// stack -> [ref($0)]
stloc.0
        // stack -> []
        // local[0] ("a") = ref($0)
newobj instance void MyClass::.ctor()
        // new instance of MyClass on the heap, call it $1
        // stack -> [ref($1)]
stloc.1
        // stack -> []
        // local[1] ("b") = ref($1)
ldloc.0
        // stack -> [ref($0)]
ldloc.1
        // stack -> [ref($1), ref($0)]
dup
        // stack -> [ref($1), ref($1), ref($0)]
stloc.0
        // stack -> [ref($1), ref($0)]
        // local[0] ("a") = ref($1)
stfld class MyClass MyClass::x
        // stack -> []
        // $0.x = ref($1)
| improve this answer | |
8
0

Just to add some IL fun into the discussion:

The Main method header looks next way:

method private hidebysig static void
    Main() cil managed
  {
    .maxstack 3
    .locals init (
      [0] class MyClass a,
      [1] class MyClass b
    )

The a.x = (a=b); statement is translated to the next IL:

IL_000d: ldloc.0      // a
IL_000e: ldloc.1      // b
IL_000f: dup
IL_0010: stloc.0      // a
IL_0011: stfld        class MyClass::x

First two instructions load (ldloc.0, ldloc.1) onto evaluation stack references stored in a and b variables, lets call them aRef and bRef, so we have next evaluation stack state:

bRef
aRef

The dup instruction copies the current topmost value on the evaluation stack, and then pushes the copy onto the evaluation stack:

bRef
bRef
aRef

The stloc.0 pops the current value from the top of the evaluation stack and stores it in a the local variable list at index 0 (a variable is set to bRef), leaving stack in next state:

bRef
aRef

And finally stfld poppes from the stack the value (bRef) and the object reference/pointer (aRef). The value of field in the object (aRef.x) is replaced with the supplied value (bRef).

Which all result in the behavior described in the post, with both variables (a and b) pointing to the bRef with bRef.x being null and aRef.x pointing to bRef, which can be checked with extra variable containing aRef as @Magnetron suggested.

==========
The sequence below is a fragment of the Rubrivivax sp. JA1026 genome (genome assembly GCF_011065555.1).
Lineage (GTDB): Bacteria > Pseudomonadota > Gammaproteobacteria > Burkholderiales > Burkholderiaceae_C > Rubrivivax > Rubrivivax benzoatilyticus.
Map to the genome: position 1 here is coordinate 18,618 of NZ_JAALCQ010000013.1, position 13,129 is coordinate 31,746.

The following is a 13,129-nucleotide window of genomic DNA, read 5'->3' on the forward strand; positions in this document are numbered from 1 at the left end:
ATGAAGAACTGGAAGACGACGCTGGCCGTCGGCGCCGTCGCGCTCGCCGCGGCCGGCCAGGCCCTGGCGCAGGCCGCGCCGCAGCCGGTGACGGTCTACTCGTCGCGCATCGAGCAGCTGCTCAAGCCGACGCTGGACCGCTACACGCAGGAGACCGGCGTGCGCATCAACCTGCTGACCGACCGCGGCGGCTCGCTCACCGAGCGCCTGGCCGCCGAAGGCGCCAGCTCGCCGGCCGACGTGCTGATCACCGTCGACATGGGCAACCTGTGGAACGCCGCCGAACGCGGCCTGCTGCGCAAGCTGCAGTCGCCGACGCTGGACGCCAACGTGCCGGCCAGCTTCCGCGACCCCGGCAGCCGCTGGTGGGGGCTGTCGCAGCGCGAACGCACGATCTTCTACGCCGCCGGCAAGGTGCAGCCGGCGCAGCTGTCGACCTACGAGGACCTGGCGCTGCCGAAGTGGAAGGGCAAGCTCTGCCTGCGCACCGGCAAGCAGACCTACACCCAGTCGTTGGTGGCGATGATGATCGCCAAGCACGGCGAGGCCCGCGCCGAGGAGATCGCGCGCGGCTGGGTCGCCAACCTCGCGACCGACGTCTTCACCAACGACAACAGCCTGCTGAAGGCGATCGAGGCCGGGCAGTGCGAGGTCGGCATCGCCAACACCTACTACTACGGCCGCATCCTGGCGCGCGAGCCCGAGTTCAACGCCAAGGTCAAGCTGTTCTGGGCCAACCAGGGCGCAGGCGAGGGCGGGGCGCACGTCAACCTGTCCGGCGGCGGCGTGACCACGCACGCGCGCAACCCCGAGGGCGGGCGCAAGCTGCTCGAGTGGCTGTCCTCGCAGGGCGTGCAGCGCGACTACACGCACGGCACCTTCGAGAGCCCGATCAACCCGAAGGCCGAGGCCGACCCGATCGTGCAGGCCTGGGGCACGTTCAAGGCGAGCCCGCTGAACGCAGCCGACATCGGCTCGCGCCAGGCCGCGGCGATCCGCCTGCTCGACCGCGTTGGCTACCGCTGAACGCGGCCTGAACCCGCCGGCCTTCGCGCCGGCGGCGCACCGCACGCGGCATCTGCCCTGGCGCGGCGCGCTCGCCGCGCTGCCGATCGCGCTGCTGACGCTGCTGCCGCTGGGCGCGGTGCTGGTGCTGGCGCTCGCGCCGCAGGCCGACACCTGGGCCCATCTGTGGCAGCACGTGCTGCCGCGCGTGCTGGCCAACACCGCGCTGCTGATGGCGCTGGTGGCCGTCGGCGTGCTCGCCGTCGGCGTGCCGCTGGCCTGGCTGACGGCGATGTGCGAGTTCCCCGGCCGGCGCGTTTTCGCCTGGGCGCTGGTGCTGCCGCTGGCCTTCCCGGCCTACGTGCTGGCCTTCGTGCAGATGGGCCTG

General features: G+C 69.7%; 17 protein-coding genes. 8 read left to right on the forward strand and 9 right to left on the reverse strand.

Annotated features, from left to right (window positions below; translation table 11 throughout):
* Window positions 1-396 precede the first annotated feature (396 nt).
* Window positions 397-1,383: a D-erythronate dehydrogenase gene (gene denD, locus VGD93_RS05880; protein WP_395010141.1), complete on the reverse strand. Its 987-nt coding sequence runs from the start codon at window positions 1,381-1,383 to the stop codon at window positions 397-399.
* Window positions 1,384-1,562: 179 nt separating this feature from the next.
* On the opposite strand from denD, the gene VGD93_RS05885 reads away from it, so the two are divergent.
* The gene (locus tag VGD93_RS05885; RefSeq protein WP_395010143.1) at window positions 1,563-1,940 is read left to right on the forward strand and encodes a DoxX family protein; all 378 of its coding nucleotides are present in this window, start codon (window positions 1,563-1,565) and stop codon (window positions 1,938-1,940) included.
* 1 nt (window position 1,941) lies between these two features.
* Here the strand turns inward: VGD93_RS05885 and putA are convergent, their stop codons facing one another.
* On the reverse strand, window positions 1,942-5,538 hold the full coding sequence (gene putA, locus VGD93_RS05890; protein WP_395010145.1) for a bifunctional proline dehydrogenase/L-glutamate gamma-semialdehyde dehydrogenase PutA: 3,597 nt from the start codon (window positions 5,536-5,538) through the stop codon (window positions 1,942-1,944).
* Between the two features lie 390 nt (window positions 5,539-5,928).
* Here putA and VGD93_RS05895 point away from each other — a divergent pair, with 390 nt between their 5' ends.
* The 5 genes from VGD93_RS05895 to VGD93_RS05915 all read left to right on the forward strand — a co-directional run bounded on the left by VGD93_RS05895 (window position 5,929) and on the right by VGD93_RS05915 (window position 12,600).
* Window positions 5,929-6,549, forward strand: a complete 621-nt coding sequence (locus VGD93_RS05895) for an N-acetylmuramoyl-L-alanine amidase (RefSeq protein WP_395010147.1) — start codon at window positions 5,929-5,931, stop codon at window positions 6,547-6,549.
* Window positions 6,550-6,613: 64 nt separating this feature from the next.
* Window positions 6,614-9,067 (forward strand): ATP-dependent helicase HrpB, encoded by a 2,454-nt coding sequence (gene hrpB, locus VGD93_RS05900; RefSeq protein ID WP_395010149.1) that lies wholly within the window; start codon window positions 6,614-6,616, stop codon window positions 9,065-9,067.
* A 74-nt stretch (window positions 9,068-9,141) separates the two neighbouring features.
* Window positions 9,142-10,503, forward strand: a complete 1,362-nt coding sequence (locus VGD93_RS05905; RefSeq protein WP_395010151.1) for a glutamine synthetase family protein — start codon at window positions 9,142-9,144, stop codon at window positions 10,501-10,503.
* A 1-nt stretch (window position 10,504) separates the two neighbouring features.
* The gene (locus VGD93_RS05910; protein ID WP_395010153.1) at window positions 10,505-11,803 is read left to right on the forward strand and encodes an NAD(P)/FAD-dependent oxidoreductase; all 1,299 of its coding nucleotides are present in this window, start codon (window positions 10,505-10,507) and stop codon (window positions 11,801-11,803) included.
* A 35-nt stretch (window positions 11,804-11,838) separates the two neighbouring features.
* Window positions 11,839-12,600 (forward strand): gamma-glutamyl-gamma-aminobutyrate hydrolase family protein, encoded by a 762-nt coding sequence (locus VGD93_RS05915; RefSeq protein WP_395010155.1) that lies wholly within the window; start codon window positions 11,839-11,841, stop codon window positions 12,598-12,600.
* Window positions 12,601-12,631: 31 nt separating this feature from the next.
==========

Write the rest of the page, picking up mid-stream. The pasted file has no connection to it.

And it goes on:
| improve this answer | |
2
0

Interesting find, I've put your code into Sharplab and checked what happens.

Seems like compiler swaps left operands in your assignment, this is what it looks like decompiled back to C# (variable names are changed):

public static void Main()
{
    MyClass myClass = new MyClass();
    MyClass x = new MyClass();
    myClass = (myClass.x = x);
    Console.WriteLine(myClass.x == myClass);
}

So what happens is a.x becomes b and then b is assigned to a. Both local variable a and attribute a.x now point to b object. So:

  • a variable points to b object
  • b variable points to b object
  • a object's x attribute points to b object
  • b object's x attribute is null

I changed your code a bit to illustrate that better:

public static void Main(string[] args)
{
    var a = new MyClass();
    var originalA = a;
    a.Name = "a";
    var b = new MyClass();
    b.Name = "b";
    a.x = (a = b);

    Console.WriteLine(a.x == a);

    Console.WriteLine("a           - " + a.Name);
    Console.WriteLine("a.x         - " + a.x?.Name);

    Console.WriteLine("b           - " + b.Name);
    Console.WriteLine("b.x         - " + b.x?.Name);

    Console.WriteLine("originalA   - " + originalA.Name);
    Console.WriteLine("originalA.x - " + originalA.x?.Name);
}

That code returns:

False
a           - b
a.x         - 
b           - b
b.x         - 
originalA   - a
originalA.x - b

Notice only originalA now points to actual a object, other local variables now point to b.

It's not a compiler bug - see Magnetron's answer.

| improve this answer | |
  • Why in the first place the compiler swaps things I don't want to? – Youssef13 May 29 at 19:48
  • I've also written the same code in Java and it prints false, which is really weird too. – Youssef13 May 29 at 19:49
  • I think it has something to do with how operator precedence works, but I don't have that knowledge... Also - don't do that :P. It doesn't seem like usual way of writing things, try to avoid complicated code like that – Daniel Bider May 29 at 19:53
  • Yes I always avoid such code. But the code just came on my hand and I couldn't figure out what's going on. So, I asked here. – Youssef13 May 29 at 19:55
  • And no, doesn't seem like operator precedence problem because I included parentheses. – Youssef13 May 29 at 19:55